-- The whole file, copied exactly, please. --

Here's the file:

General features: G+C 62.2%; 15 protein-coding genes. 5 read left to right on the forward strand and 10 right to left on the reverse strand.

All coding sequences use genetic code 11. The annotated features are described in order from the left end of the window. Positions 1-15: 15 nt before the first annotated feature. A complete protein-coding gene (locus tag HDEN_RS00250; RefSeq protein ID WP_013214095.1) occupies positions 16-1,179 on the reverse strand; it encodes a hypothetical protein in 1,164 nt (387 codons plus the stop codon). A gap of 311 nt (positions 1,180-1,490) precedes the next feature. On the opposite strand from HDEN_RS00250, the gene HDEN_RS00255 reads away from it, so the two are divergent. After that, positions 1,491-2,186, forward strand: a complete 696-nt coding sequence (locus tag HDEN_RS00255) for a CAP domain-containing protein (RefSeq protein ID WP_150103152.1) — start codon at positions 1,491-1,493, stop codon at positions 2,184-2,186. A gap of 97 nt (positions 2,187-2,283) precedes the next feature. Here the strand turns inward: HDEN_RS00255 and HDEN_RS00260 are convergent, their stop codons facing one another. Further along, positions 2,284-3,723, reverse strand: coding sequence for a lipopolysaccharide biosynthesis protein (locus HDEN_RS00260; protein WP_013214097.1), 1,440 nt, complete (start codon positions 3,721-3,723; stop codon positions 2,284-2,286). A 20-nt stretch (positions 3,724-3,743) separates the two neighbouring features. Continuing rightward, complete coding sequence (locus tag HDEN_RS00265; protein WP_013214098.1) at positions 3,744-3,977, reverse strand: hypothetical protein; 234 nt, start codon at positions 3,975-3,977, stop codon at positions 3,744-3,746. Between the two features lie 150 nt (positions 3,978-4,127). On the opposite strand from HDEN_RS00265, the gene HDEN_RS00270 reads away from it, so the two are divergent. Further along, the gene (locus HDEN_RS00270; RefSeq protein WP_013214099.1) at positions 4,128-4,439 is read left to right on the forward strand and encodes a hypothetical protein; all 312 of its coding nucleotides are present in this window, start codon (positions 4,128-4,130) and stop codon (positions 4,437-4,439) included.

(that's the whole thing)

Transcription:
General features: G+C 62.2%; 15 protein-coding genes. 5 read left to right on the forward strand and 10 right to left on the reverse strand.

All coding sequences use genetic code 11. The annotated features are described in order from the left end of the window. Positions 1-15: 15 nt before the first annotated feature. A complete protein-coding gene (locus tag HDEN_RS00250; RefSeq protein ID WP_013214095.1) occupies positions 16-1,179 on the reverse strand; it encodes a hypothetical protein in 1,164 nt (387 codons plus the stop codon). A gap of 311 nt (positions 1,180-1,490) precedes the next feature. On the opposite strand from HDEN_RS00250, the gene HDEN_RS00255 reads away from it, so the two are divergent. After that, positions 1,491-2,186, forward strand: a complete 696-nt coding sequence (locus tag HDEN_RS00255) for a CAP domain-containing protein (RefSeq protein ID WP_150103152.1) — start codon at positions 1,491-1,493, stop codon at positions 2,184-2,186. A gap of 97 nt (positions 2,187-2,283) precedes the next feature. Here the strand turns inward: HDEN_RS00255 and HDEN_RS00260 are convergent, their stop codons facing one another. Further along, positions 2,284-3,723, reverse strand: coding sequence for a lipopolysaccharide biosynthesis protein (locus HDEN_RS00260; protein WP_013214097.1), 1,440 nt, complete (start codon positions 3,721-3,723; stop codon positions 2,284-2,286). A 20-nt stretch (positions 3,724-3,743) separates the two neighbouring features. Continuing rightward, complete coding sequence (locus tag HDEN_RS00265; protein WP_013214098.1) at positions 3,744-3,977, reverse strand: hypothetical protein; 234 nt, start codon at positions 3,975-3,977, stop codon at positions 3,744-3,746. Between the two features lie 150 nt (positions 3,978-4,127). On the opposite strand from HDEN_RS00265, the gene HDEN_RS00270 reads away from it, so the two are divergent. Further along, the gene (locus HDEN_RS00270; RefSeq protein WP_013214099.1) at positions 4,128-4,439 is read left to right on the forward strand and encodes a hypothetical protein; all 312 of its coding nucleotides are present in this window, start codon (positions 4,128-4,130) and stop codon (positions 4,437-4,439) included.